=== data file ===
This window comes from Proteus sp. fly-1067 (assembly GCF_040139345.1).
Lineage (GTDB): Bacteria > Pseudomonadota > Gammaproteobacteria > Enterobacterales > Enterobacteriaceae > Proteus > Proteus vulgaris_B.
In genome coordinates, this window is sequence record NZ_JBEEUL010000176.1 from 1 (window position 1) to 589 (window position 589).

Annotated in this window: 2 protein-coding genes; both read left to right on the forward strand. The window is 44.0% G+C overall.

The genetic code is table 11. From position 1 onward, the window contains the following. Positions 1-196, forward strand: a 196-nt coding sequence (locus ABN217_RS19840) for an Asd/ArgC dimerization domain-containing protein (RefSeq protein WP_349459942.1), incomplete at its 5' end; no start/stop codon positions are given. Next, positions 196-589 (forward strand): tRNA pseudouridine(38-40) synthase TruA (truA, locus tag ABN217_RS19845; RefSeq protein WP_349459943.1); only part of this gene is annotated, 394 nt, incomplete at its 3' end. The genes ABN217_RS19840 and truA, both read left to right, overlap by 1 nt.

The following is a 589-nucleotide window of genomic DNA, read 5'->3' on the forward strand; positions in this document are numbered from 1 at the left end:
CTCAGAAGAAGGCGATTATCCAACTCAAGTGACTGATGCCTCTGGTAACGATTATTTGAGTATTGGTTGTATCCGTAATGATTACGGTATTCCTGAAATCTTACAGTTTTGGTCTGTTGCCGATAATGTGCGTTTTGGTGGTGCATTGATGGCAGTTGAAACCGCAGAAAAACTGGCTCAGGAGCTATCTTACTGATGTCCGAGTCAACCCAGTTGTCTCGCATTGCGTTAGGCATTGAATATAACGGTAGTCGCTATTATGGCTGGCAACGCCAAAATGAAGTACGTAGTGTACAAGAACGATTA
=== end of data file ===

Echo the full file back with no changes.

This window comes from Proteus sp. fly-1067 (assembly GCF_040139345.1).
Lineage (GTDB): Bacteria > Pseudomonadota > Gammaproteobacteria > Enterobacterales > Enterobacteriaceae > Proteus > Proteus vulgaris_B.
In genome coordinates, this window is sequence record NZ_JBEEUL010000176.1 from 1 (window position 1) to 589 (window position 589).

Annotated in this window: 2 protein-coding genes; both read left to right on the forward strand. The window is 44.0% G+C overall.

The genetic code is table 11. From position 1 onward, the window contains the following. Positions 1-196, forward strand: a 196-nt coding sequence (locus ABN217_RS19840) for an Asd/ArgC dimerization domain-containing protein (RefSeq protein WP_349459942.1), incomplete at its 5' end; no start/stop codon positions are given. Next, positions 196-589 (forward strand): tRNA pseudouridine(38-40) synthase TruA (truA, locus tag ABN217_RS19845; RefSeq protein WP_349459943.1); only part of this gene is annotated, 394 nt, incomplete at its 3' end. The genes ABN217_RS19840 and truA, both read left to right, overlap by 1 nt.

The following is a 589-nucleotide window of genomic DNA, read 5'->3' on the forward strand; positions in this document are numbered from 1 at the left end:
CTCAGAAGAAGGCGATTATCCAACTCAAGTGACTGATGCCTCTGGTAACGATTATTTGAGTATTGGTTGTATCCGTAATGATTACGGTATTCCTGAAATCTTACAGTTTTGGTCTGTTGCCGATAATGTGCGTTTTGGTGGTGCATTGATGGCAGTTGAAACCGCAGAAAAACTGGCTCAGGAGCTATCTTACTGATGTCCGAGTCAACCCAGTTGTCTCGCATTGCGTTAGGCATTGAATATAACGGTAGTCGCTATTATGGCTGGCAACGCCAAAATGAAGTACGTAGTGTACAAGAACGATTA